Here is an excerpt from update() of my Lattice class, which handles all the point masses: Code: void update() { doConnectedSprings(); //accumulates forces (see below) for(int i=0;i<nodes.length;i++) { nodes[i].update(); //update from above } } 
 Here is doConnectedSprings() from Lattice: Code: void doConnectedSprings() { for(int i=0;i<amount;i++) { if(nodes[i].c.output.length!=0) { for(int s=0;s<nodes[i].c.output.length;s++) { mass otherNode=nodes[nodes[i].c.output[s]]; //this refers to the node connected to node[i] float distance=dist(nodes[i].p,otherNode.p); vector f=getSpringForceVerlet(nodes[i].p,otherNode.p,nodes[i].c.distanceOut[s],tension); //see below float forceMag=f.m; forceMag=f.m*.25; //damping the force (again!) float angle=f.a; nodes[i].velocity=nodes[i].velocity.add(f.a,forceMag); //this is acceleration, by adding the force onto the velocity otherNode.velocity=otherNode.velocity.add(f.a,forceMag*1); //do the same in opposite direction } } } } 
 Finally, the last piece of the puzzle.. two flavors of getSpringForce. One is found looking up info about Verlet intergration that I just wrote and tested (it's almost identical, just not in implementation): Code: vector getSpringForce(position from,position to,float desiredLength,float constant) { vector force=new vector(from,to); if(dist(from,to)>.5) { vector deltaLength=new vector(force); position targetPos=new position(to.displace(getHeading(to,from),desiredLength)); //where the point wants to be deltaLength=new vector(from,targetPos); //this is the spring force at tension 1.0 force=new vector(deltaLength); force.m*=constant; //reduce the magnitude } return force; } //This version taken from a website about Verlet intergration vector getSpringForceVerlet(position from,position to,float desiredLength,float constant) { float dx=to.xfrom.x; float dy=to.yfrom.y; float d1=sqrt(dx*dx+dy*dy); float d2=constant*(d1desiredLength)/d1; dx=dx*d2; dy=dy*d2; position newFrom=new position(from.x+dx,from.y+dy); vector force=new vector(from,newFrom); return force; }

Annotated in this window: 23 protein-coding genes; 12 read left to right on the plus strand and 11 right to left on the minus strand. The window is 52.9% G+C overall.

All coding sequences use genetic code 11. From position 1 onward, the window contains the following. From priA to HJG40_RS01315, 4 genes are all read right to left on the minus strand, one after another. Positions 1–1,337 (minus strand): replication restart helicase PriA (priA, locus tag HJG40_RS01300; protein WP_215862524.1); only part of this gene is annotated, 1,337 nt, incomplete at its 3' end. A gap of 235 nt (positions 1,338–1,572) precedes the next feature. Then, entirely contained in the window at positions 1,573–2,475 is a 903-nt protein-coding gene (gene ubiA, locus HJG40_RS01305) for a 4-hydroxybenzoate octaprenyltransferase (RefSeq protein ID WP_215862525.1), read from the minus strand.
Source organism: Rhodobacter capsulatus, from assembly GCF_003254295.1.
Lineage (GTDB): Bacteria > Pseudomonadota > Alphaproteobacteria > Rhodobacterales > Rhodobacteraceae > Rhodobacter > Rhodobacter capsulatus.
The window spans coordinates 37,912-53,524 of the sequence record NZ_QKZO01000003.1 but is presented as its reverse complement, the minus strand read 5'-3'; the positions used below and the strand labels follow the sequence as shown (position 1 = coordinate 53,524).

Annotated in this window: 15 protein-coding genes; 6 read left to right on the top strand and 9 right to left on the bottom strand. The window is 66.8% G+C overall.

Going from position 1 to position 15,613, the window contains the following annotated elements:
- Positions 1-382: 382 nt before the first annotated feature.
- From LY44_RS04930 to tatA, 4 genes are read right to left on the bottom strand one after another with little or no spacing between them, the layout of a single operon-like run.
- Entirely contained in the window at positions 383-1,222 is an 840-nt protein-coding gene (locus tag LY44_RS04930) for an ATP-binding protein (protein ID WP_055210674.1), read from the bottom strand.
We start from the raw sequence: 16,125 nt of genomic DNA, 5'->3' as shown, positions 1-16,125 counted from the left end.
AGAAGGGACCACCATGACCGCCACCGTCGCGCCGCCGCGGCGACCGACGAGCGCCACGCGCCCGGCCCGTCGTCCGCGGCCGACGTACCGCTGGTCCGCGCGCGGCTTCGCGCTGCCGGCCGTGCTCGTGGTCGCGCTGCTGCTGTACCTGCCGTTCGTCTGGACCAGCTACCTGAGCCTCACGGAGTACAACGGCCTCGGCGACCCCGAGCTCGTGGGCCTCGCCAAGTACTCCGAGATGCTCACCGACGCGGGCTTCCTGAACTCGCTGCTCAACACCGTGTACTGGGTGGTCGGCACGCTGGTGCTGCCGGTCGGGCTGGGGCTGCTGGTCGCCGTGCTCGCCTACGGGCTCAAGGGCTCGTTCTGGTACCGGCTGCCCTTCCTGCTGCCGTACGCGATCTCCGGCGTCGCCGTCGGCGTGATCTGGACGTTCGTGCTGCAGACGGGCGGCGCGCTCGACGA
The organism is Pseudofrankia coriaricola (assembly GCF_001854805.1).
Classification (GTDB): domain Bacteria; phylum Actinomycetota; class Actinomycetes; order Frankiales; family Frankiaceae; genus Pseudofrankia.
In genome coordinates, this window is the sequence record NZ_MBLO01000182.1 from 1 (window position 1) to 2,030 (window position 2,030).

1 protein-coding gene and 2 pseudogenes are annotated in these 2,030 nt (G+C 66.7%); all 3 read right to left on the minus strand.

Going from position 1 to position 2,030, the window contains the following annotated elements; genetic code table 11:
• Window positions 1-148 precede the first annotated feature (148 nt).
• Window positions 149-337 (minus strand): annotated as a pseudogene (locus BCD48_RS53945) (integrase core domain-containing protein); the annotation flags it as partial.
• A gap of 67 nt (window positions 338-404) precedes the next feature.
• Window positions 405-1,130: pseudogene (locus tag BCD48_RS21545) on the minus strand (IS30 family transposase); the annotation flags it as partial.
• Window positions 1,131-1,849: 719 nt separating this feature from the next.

The two do basically the same thing. They also both explode in your face. The thing is, I can't figure out where energy is introduced into the system, if at all. Once there are x number of nodes connected, numbers begin to bounce up inexplicably. From what I've read, this happens often in Euler integration. Is what I'm doing even considered Euler integration? It's important that my springs don't explode, because I'm doing a moreorless ALife project using these springs. I don't wish to evolve exploding creatures or creatures who exploit any faults in my springs engine. I don't quite understand your explanation of implicit versus explicit. Care to elaborate? Finally, v3ga, I can't seem to look at your source for your SodaTest app. I don't think it's linked right, or it may no longer exist. Care to share? Thanks for your help!